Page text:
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Q&A with Newport Beach City Council Member Diane Dixon

Newport Beach City Council Member and Mayor Pro Tem Diane Dixon

Newport Beach City Council Member and Mayor Pro Tem Diane Dixon

A few questions with newly elected Newport Beach City Council Member and Mayor Pro Tem Diane Dixon of District 1.

 Q: Now that you’re on the Newport Beach City Council, what are your priorities?

A: My priorities are those I outlined in my campaign: fiscal discipline, government transparency, and listening with respect and an open mind to all the city’s residents. I don’t expect these priorities to change as a result of incumbency or the passage of time.

Q: How do you plan to help the residents of your district and of the entire city during your term?

A: In a general sense, I think the entire city will benefit from a more efficient and transparent city government. More specifically, I’m keenly interested in continuing the economic development and revitalization of the Peninsula and the West Side, continuing improvements to ease traffic and improve parking on the Peninsula and citywide, and working to rationalize income and expenditures related to Newport Harbor and develop a long-range plan to clear and maintain all its navigable channels.

Q: What is a specific action you’d like to take while on council?

A: I’d like to see processes now underway lead to actions to extend the revitalization of the Peninsula down to the Balboa Village area. The parking management plan adopted this month is a start. There are other actions the city can take in cooperation with the business community and the residents to improve safety and quality of life, and we’ll be advancing those in the coming months.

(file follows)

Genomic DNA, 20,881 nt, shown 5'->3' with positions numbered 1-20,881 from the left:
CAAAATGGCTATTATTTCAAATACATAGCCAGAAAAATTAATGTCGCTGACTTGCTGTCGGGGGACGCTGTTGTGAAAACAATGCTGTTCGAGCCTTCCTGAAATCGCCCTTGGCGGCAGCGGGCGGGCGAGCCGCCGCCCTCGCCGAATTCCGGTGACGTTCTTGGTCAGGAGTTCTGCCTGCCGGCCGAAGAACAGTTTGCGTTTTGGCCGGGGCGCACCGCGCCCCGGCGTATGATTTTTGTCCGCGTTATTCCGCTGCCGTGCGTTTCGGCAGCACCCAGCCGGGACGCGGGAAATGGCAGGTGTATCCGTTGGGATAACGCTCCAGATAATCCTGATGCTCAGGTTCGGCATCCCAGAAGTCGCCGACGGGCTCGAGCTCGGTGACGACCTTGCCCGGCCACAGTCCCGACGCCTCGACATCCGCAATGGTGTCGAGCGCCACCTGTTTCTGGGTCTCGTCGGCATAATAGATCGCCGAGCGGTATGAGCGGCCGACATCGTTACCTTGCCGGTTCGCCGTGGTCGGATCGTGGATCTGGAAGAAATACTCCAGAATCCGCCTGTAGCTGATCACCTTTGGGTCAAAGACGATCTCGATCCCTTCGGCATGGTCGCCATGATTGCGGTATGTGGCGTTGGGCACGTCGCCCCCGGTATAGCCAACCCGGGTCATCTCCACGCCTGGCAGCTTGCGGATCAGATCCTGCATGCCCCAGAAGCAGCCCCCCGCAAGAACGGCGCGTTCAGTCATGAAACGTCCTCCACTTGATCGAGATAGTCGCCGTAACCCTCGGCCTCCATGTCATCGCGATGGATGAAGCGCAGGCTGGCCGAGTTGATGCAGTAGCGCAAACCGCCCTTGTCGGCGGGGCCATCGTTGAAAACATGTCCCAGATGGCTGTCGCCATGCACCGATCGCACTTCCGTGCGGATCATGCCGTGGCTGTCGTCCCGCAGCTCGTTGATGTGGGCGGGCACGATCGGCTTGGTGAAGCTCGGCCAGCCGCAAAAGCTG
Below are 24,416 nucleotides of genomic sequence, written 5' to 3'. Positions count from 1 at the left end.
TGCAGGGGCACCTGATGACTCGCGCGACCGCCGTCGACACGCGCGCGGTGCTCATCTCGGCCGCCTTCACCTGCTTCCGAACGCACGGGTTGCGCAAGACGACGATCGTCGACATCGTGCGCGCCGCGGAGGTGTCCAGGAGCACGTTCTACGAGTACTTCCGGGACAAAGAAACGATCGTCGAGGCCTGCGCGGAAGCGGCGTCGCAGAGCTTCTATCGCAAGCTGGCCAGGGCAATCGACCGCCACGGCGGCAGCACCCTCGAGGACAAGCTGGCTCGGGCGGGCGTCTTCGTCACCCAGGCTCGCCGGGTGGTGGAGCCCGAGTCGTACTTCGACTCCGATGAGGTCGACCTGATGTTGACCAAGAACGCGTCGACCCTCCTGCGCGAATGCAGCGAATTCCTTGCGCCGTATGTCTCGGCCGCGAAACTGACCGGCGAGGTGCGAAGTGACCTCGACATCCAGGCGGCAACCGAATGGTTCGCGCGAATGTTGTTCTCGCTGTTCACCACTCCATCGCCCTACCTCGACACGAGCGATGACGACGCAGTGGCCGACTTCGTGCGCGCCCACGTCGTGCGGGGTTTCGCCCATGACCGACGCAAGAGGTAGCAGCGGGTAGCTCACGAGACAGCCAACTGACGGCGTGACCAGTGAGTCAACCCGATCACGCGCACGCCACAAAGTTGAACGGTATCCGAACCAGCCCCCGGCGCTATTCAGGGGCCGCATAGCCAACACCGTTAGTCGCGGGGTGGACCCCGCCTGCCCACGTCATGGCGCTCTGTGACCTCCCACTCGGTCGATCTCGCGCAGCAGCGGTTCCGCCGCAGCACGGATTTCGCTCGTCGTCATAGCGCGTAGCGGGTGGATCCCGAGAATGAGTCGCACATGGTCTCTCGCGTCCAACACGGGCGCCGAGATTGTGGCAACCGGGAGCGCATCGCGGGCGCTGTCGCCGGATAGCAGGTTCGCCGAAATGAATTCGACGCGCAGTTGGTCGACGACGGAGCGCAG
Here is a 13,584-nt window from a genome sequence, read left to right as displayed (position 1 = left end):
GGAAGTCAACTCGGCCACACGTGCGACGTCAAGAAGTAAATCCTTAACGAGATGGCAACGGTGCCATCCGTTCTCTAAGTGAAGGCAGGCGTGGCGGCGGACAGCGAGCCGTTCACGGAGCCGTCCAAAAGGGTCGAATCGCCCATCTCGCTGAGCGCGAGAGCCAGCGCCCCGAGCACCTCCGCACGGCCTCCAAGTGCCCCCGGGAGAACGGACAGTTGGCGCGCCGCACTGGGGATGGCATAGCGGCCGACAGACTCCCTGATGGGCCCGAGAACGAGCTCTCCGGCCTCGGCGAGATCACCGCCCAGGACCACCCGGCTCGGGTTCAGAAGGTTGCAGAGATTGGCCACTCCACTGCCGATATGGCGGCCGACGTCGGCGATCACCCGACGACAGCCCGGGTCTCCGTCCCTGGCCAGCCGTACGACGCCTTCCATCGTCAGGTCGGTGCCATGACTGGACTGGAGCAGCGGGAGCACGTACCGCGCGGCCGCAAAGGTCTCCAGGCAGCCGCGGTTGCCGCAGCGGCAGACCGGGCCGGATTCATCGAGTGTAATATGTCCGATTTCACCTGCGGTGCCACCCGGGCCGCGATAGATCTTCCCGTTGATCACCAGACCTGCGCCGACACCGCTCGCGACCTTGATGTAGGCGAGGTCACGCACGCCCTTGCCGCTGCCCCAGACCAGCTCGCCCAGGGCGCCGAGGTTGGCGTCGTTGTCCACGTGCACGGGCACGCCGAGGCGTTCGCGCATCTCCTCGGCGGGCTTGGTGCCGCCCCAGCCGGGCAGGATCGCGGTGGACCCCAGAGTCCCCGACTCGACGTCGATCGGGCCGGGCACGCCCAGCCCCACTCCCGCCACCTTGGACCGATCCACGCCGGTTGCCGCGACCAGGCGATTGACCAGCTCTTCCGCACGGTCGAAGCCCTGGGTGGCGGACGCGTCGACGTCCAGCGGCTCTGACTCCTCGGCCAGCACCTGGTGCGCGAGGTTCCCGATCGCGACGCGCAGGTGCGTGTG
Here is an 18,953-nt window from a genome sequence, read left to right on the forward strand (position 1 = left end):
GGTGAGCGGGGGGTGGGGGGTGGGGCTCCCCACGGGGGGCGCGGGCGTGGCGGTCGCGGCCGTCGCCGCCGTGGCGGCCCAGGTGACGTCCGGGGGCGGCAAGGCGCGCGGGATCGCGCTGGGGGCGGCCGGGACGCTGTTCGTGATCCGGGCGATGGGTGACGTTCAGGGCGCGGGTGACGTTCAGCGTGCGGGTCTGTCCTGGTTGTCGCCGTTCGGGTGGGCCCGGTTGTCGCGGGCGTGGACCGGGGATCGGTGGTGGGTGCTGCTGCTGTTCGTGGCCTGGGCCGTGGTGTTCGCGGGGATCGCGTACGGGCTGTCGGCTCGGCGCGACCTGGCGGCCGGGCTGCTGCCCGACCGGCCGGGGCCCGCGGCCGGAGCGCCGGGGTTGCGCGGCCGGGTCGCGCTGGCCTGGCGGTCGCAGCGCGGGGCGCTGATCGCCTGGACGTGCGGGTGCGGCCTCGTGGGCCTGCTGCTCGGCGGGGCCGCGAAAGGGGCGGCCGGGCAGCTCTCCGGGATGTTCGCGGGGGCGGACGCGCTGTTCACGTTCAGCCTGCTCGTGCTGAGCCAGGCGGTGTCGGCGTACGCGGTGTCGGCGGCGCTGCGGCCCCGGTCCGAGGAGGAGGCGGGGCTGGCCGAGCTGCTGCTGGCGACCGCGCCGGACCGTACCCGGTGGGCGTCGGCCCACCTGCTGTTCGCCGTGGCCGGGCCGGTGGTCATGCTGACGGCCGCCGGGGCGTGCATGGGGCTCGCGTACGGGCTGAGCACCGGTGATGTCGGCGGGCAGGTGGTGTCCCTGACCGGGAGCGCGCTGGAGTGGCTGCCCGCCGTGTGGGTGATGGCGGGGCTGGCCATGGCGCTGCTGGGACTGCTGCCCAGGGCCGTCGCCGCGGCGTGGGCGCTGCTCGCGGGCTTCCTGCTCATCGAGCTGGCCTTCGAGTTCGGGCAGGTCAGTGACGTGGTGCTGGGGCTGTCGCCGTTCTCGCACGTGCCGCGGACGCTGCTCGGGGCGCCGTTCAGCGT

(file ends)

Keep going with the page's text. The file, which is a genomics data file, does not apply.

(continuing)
Q: What do you hope to learn from the project completion close-out audit on the Civic Center?

A: Now we all understand how the project grew in scope and expense because of council decisions to keep adding expensive “nice to have” structures like the library expansion and pedestrian bridge without consideration of the budget impact. But there was another layer of decision-making that resulted in the city paying about $20,000 per space for a parking structure and about $900 per square foot for the City Hall office building – both way above industry standards. We need to figure out how that happened so we can put systems and processes into place to guard against “scope creep” and unbudgeted spending.

Q: Why is it important?

A: We have other major capital projects coming, most notably a new police headquarters, which will be a complex project because of the technology and regulations involved. Understanding how costs could have been better controlled in the Civic Center project will help us keep these future capital projects under control.

Q: Anything else you’d like to add that the residents should know about you?

A: Residents should feel free to express their opinions to me on any issue facing the city. My email is [email protected].

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